European Space Agency Science Programme
Cosmic Vision (also known as Cosmic Vision 2015–2025) is a European Space Agency (ESA) long-term space science missions programme spanning between years 2015 and 2025, a successor to the Horizon 2000 long-term scientific programme.
Horizon 2000 was the first campaign of the Science Programme, drafted by the European Space Agency in 1984, which focused on funding and developing new science missions, and also maintaining contemporary ones. The program, while providing funding for already-launched missions and those in late development such as the International Ultraviolet Explorer, Hipparcos and Ulysses, supported a series of brand new missions, divided into large-budget ventures known as "cornerstone" missions, and medium-sized missions known colloquially as "blue missions". The plan originally called for three cornerstone missions throughout the lifespan of the programme, however, the Solar-Terrestrial Science Programme, which consisted the Solar and Heliospheric Observatory (SOHO) and Cluster missions, were adopted into the Horizon 2000 plan, becoming the first of four cornerstone missions. XMM-Newton was selected as the second cornerstone mission of the programme, while Rosetta and FIRST were selected in November 1993 as the third and fourth cornerstone missions, with the latter mission eventually being rechristened the Herschel Space Observatory.
Part of the Horizon 2000 programme was also a class of medium-sized missions known as "blue missions" – their name deriving from the colour of the box that represents them in the original Horizon 2000 proposal diagram from 1984. The Huygens lander, a component of the Cassini–Huygens mission, became the first designated medium-sized mission of the Horizon 2000 programme, after its selection in November 1988. INTEGRAL was chosen as the succeeding medium-sized mission in June 1993, followed three years later by the selection of COBRAS/SAMBA, later rechristened Planck, as the third medium-sized mission in July 1996. As of December 2016, four Horizon 2000 missions, including three cornerstone and one medium-sized mission, remain operational.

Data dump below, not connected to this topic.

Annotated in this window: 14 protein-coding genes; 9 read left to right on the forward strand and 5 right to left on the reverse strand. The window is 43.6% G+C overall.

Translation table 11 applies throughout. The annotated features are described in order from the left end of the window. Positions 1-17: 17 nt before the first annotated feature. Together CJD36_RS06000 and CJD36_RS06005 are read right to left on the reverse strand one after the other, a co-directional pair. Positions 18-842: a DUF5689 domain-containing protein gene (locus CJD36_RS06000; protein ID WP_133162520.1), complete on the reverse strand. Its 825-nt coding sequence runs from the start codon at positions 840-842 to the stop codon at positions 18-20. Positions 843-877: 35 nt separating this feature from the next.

The initial call of ideas and concepts was launched in 2004 with a subsequent workshop held in Paris to define more fully the themes of the Vision under the broader headings of Astronomy and Astrophysics, Solar System Exploration and Fundamental Physics.
By early 2006 the formulation for a 10-year plan based around 4 key questions emerged:
- What are the conditions for planet formation and the emergence of life?
- How does the Solar System work?
- What are the fundamental physical laws of the Universe?
- How did the Universe originate and what is it made of?
In March 2007 a call for mission ideas was formally released, which yielded in 19 astrophysics, 12 fundamental physics and 19 Solar System mission proposals.
In March 2012 ESA announced it had begun working on a series of small class (S-class) science missions. The first winning S-class concept is set to receive 50 million euros (£42m) and will be readied for launch in 2017.[needs update]
Small class missions (S-class) are intended to have a cost to ESA not exceeding 50 million euros. A first call for mission proposals was issued in March 2012. Approximately 70 letters of Intent were received. In October 2012 the first S-class mission was selected. The current list of S-class missions include the following:
- S1, CHEOPS, a mission to search for exoplanets by photometry; launch planned for October to November 2019.
- S2, SMILE, a joint mission between ESA and the Chinese Academy of Sciences to study the interaction between Earth's magnetosphere and the solar wind. Selected in June 2015 from thirteen competing proposals, its launch is planned for 2023.
Medium class (M-class) projects are relatively stand-alone projects and have a price cap of approximately 500 million euros. The first two M-class missions, M1 and M2, were selected in October 2011: